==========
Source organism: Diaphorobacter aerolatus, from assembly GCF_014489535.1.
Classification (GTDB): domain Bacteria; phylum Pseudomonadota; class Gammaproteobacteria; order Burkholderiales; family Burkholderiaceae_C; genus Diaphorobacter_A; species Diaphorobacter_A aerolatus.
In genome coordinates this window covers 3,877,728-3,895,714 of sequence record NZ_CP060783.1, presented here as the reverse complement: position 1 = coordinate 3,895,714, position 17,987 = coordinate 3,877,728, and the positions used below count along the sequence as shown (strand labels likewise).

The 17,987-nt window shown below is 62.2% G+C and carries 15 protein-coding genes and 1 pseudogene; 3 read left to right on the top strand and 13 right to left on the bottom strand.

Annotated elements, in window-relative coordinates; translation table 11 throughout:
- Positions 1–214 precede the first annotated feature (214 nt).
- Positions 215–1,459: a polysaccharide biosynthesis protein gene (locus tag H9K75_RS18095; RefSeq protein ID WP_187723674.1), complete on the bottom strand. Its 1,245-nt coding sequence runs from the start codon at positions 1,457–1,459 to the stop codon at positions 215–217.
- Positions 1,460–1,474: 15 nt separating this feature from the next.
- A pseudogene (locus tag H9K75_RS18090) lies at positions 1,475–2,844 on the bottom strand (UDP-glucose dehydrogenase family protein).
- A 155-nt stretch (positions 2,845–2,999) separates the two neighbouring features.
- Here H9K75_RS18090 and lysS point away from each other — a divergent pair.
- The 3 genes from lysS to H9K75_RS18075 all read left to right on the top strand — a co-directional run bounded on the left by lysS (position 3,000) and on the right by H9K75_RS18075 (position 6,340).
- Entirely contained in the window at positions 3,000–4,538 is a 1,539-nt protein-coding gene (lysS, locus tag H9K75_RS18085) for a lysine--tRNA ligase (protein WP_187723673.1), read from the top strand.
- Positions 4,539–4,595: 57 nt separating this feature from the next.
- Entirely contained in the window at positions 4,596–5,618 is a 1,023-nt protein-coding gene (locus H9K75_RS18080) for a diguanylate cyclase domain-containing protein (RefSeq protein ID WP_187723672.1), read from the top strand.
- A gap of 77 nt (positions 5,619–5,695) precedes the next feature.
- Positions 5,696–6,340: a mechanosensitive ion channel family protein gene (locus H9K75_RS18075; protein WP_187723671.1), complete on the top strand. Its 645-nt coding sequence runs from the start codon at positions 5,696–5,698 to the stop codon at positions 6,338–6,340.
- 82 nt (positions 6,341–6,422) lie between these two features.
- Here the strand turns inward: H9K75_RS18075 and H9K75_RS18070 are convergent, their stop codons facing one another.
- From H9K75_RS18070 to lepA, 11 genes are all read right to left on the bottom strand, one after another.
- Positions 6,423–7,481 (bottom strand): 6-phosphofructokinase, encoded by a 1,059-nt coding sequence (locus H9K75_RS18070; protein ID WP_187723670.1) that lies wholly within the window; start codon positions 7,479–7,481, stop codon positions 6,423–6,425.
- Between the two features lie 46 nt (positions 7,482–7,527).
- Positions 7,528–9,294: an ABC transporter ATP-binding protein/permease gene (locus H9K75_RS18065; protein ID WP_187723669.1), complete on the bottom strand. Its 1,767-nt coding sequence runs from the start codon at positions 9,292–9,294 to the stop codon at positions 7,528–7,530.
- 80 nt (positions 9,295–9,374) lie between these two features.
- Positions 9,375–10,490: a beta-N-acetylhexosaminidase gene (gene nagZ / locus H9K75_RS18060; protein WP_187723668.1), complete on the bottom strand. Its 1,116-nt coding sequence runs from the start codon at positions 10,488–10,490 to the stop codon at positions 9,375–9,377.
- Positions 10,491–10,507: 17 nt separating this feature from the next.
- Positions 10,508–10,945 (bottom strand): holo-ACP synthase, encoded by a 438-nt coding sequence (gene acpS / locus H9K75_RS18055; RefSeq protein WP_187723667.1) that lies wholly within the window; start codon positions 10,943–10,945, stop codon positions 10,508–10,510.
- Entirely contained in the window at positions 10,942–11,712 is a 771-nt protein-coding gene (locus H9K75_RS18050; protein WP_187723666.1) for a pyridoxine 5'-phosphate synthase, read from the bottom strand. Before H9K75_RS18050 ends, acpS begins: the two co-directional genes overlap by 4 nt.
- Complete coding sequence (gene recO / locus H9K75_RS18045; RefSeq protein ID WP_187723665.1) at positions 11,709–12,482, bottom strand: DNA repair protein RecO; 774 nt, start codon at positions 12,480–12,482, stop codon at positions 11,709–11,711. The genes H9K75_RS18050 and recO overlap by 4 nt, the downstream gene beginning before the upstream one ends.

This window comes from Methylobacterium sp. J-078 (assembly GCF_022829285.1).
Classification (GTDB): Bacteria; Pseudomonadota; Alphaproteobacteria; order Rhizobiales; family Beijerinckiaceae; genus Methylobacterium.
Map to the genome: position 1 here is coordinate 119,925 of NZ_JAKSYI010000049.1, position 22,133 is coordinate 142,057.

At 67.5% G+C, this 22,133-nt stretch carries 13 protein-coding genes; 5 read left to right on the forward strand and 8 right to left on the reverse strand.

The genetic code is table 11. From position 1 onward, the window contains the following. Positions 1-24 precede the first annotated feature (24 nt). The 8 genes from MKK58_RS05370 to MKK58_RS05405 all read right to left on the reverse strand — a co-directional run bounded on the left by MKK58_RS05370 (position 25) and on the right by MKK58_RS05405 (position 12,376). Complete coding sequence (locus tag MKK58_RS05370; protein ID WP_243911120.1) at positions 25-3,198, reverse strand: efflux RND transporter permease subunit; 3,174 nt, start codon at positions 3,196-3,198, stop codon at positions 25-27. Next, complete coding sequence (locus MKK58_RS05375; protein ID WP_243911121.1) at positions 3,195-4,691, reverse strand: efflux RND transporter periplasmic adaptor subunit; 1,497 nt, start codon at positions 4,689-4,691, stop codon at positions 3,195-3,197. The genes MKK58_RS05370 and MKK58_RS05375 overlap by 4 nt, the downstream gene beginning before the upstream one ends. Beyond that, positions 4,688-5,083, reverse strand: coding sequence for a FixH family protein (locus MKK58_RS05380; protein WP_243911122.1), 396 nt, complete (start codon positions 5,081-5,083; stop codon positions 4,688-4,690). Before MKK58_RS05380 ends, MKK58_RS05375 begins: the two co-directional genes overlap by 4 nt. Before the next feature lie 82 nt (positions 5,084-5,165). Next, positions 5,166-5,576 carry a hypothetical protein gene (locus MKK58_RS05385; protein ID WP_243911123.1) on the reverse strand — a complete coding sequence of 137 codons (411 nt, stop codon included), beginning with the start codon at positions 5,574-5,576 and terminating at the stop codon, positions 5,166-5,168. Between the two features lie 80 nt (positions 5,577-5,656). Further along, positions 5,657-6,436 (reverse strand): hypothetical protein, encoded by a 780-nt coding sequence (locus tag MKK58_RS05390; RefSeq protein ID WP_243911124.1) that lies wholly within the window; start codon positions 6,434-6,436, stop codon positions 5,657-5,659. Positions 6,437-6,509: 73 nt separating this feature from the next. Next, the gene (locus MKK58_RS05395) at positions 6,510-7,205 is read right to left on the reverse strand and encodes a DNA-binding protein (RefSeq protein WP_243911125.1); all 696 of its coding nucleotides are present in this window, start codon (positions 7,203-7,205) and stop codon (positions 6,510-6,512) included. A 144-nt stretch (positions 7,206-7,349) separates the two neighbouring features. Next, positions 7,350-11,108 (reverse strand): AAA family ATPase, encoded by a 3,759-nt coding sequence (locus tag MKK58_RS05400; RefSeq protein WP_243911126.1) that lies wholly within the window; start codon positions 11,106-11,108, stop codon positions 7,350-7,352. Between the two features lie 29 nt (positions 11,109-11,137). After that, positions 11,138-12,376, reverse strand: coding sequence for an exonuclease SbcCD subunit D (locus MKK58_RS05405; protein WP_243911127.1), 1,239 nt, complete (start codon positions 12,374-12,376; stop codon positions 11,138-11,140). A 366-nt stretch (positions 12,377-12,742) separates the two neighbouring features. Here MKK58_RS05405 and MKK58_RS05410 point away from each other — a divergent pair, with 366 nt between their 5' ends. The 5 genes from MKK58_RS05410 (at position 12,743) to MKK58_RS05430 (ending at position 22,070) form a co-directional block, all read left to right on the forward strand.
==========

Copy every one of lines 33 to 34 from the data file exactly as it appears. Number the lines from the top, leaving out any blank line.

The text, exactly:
At 67.5% G+C, this 22,133-nt stretch carries 13 protein-coding genes; 5 read left to right on the forward strand and 8 right to left on the reverse strand.

The genetic code is table 11. From position 1 onward, the window contains the following. Positions 1-24 precede the first annotated feature (24 nt). The 8 genes from MKK58_RS05370 to MKK58_RS05405 all read right to left on the reverse strand — a co-directional run bounded on the left by MKK58_RS05370 (position 25) and on the right by MKK58_RS05405 (position 12,376). Complete coding sequence (locus tag MKK58_RS05370; protein ID WP_243911120.1) at positions 25-3,198, reverse strand: efflux RND transporter permease subunit; 3,174 nt, start codon at positions 3,196-3,198, stop codon at positions 25-27. Next, complete coding sequence (locus MKK58_RS05375; protein ID WP_243911121.1) at positions 3,195-4,691, reverse strand: efflux RND transporter periplasmic adaptor subunit; 1,497 nt, start codon at positions 4,689-4,691, stop codon at positions 3,195-3,197. The genes MKK58_RS05370 and MKK58_RS05375 overlap by 4 nt, the downstream gene beginning before the upstream one ends. Beyond that, positions 4,688-5,083, reverse strand: coding sequence for a FixH family protein (locus MKK58_RS05380; protein WP_243911122.1), 396 nt, complete (start codon positions 5,081-5,083; stop codon positions 4,688-4,690). Before MKK58_RS05380 ends, MKK58_RS05375 begins: the two co-directional genes overlap by 4 nt. Before the next feature lie 82 nt (positions 5,084-5,165). Next, positions 5,166-5,576 carry a hypothetical protein gene (locus MKK58_RS05385; protein ID WP_243911123.1) on the reverse strand — a complete coding sequence of 137 codons (411 nt, stop codon included), beginning with the start codon at positions 5,574-5,576 and terminating at the stop codon, positions 5,166-5,168. Between the two features lie 80 nt (positions 5,577-5,656). Further along, positions 5,657-6,436 (reverse strand): hypothetical protein, encoded by a 780-nt coding sequence (locus tag MKK58_RS05390; RefSeq protein ID WP_243911124.1) that lies wholly within the window; start codon positions 6,434-6,436, stop codon positions 5,657-5,659. Positions 6,437-6,509: 73 nt separating this feature from the next. Next, the gene (locus MKK58_RS05395) at positions 6,510-7,205 is read right to left on the reverse strand and encodes a DNA-binding protein (RefSeq protein WP_243911125.1); all 696 of its coding nucleotides are present in this window, start codon (positions 7,203-7,205) and stop codon (positions 6,510-6,512) included. A 144-nt stretch (positions 7,206-7,349) separates the two neighbouring features. Next, positions 7,350-11,108 (reverse strand): AAA family ATPase, encoded by a 3,759-nt coding sequence (locus tag MKK58_RS05400; RefSeq protein WP_243911126.1) that lies wholly within the window; start codon positions 11,106-11,108, stop codon positions 7,350-7,352. Between the two features lie 29 nt (positions 11,109-11,137). After that, positions 11,138-12,376, reverse strand: coding sequence for an exonuclease SbcCD subunit D (locus MKK58_RS05405; protein WP_243911127.1), 1,239 nt, complete (start codon positions 12,374-12,376; stop codon positions 11,138-11,140). A 366-nt stretch (positions 12,377-12,742) separates the two neighbouring features. Here MKK58_RS05405 and MKK58_RS05410 point away from each other — a divergent pair, with 366 nt between their 5' ends. The 5 genes from MKK58_RS05410 (at position 12,743) to MKK58_RS05430 (ending at position 22,070) form a co-directional block, all read left to right on the forward strand.